Suffering That Hurts vs. Suffering That Helps

suffering that hurts -- suffering that helps -- man alone suffering

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My original post on this topic concluded with these lines:

Both living in truth and living in falsehood bring suffering.

In my next post, I’ll talk about why the suffering that truth brings is better.

Have you ever had a terrible, miserable, horrible, awful experience that, when it’s over, you look back on it and say, “That was beyond horrible– but I wouldn’t trade it for anything”?

Most people have.

Severe illness of yourself or illness/death of a loved one.

A major business/financial failure.

A divorce.

To live is to have horrible experiences, to go through stuff that really, really sucks.

It sucks away your passion.

It sucks away your enthusiasm and joy.

For a while, it sucks away a lot of what you have always recognized as your life.

But when you look back on those experiences and know you wouldn’t trade them for anything, that’s because they were redemptive. Something good came out of them. You know you’re better for all the suffering you did.

You’re better. Or stronger. Or wiser. Or more compassionate. Or deeper. Or gentler. Or more humble, or calm, or patient, or honest.

You’re just better.

Often suffering isn’t in our control, but sometimes it is.

And anytime you  have a choice in the matter, always choose redemptive suffering over non-redemptive suffering.

Decide to Never Let Fear Keep You from the Truth

the truth -- never let fear keep you from truth

The most significant moment of my moral life was the moment I decided to never allow fear, or being offended, to keep me from considering whether something is true.

Make that commitment and your life will never be the same. It’s the moral equivalent of taking the red pill.

When you make that decision, you wake up. You start seeing with clarity you never knew was possible. The first thing you start to see is your own fear and defensiveness, how deeply rooted in you they both are, how quickly you become offended and fearful.

Five Things to Remember Before Sharing Truth with Someone

truth telling

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My work with individuals — students, parishioners, and clients — is built squarely on the critical role of truth and truth-telling. Below are some of my core beliefs about truth, and these core beliefs determine how I approach the truth in my work with people. I think more people (especially, but not only, religious people) need to be aware of these principles and observe them carefully.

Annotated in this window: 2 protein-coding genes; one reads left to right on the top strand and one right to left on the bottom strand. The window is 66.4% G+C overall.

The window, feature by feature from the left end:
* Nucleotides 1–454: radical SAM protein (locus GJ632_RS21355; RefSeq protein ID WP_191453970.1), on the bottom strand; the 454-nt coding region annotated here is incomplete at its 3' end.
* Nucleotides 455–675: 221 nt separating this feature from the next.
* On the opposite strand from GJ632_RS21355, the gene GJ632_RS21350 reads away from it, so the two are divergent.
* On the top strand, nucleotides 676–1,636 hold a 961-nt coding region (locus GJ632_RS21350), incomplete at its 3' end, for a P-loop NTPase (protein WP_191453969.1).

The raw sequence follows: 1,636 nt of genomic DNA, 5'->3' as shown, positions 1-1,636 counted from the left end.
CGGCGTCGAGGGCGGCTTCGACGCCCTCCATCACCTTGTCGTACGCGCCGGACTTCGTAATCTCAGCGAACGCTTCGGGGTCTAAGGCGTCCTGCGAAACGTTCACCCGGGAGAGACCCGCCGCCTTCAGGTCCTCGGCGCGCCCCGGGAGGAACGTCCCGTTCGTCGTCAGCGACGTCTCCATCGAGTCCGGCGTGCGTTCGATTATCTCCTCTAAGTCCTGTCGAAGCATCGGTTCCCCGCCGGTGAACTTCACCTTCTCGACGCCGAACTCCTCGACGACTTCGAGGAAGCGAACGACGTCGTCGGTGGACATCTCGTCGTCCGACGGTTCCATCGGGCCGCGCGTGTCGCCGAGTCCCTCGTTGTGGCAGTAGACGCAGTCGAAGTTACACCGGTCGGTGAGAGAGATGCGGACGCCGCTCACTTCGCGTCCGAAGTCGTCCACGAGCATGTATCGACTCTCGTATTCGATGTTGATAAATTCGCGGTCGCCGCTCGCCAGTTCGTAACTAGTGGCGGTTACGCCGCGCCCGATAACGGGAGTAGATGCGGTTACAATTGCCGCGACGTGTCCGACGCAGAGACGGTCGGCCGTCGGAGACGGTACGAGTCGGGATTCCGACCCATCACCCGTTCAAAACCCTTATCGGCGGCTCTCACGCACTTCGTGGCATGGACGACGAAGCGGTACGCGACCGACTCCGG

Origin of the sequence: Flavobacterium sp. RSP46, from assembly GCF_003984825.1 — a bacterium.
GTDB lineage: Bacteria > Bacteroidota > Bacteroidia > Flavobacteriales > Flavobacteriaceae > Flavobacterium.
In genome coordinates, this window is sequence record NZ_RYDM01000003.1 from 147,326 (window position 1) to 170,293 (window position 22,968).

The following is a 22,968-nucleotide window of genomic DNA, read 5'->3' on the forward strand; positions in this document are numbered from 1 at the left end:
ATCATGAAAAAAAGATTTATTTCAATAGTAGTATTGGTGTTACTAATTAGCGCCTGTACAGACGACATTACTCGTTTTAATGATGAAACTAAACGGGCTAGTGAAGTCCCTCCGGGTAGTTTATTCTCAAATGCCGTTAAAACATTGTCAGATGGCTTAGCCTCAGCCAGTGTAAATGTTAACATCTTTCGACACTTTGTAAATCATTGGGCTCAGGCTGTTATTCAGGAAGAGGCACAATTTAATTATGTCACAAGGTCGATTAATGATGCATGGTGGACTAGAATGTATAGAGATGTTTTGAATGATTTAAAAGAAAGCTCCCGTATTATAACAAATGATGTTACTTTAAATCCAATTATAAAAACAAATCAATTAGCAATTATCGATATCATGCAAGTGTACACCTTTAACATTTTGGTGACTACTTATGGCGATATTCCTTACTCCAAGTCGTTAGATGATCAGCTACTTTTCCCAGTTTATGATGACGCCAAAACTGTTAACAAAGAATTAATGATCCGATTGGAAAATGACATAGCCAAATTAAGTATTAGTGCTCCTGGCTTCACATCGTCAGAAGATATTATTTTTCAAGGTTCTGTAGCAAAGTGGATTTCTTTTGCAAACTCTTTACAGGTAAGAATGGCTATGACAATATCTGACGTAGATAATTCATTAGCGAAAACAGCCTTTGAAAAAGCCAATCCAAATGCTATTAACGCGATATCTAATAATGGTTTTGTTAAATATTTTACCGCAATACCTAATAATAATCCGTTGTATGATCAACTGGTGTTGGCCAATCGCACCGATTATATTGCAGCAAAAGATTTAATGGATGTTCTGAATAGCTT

1. Whenever possible, truth should never be forced on anyone.

We can force truth on a person in twenty seconds, whether they accept it or not. It may take them years to discover it on their own.

It’s worth the wait.

Ruthlessly Honest

truth

Image courtesy of TW Collins, under Creative Commons.

From a recent Facebook post:

I want to be ruthlessly honest in my intellectual, spiritual, and political life and in my writings. I want to serve the truth and only the truth, not caring at all what a single person thinks otherwise. I’m not out to “defend” an ideology — just to learn and speak what is true. This even applies — especially applies — to religion.

If you need me to defend your ideology because you’ve already made up your mind about how things are, you’re going to be disappointed. I’m not your spin doctor.

Living Truthfully, chapter 4: The Roles of Fear and Mythology

books-fear

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Chapter 4 – The Roles of Fear and Mythology

Fear is the number one reason why people do not live truthfully. Fear keeps people locked up in themselves, and isolated from one another. Fear is the soil where hatred grows, both of self and of others. If you could get 10,000 people into a stadium who are not living well and ask them why, the vast majority would give you an answer that would have fear at its source. Fear paralyzes us.

Another major reason people do not live truthfully is because of their personal mythologies. A personal mythology is a preferred view of yourself that you will cling to at almost any cost. You will ignore all evidence that you may not be the person you cling to in your mythology. You will probably take offense at people who present you with a perspective of yourself that does not fit into your mythology. You will avoid watching TV programs that make it hard for you to continue to believe your mythology. You will avoid people who challenge your mythology. In fact, you will almost build your entire life around the maintenance of your mythology.

I will be posting those chapter summaries (which are direct quotes from each chapter) over the next couple of weeks. That will give you a good idea what the book is about and whether you think you will be interested in reading it when it is finally available. If you read these posts, I sincerely ask you to consider leaving a comment for me. Your questions and comments will only help me deliver a better book, and I want to write the best book I can possibly write.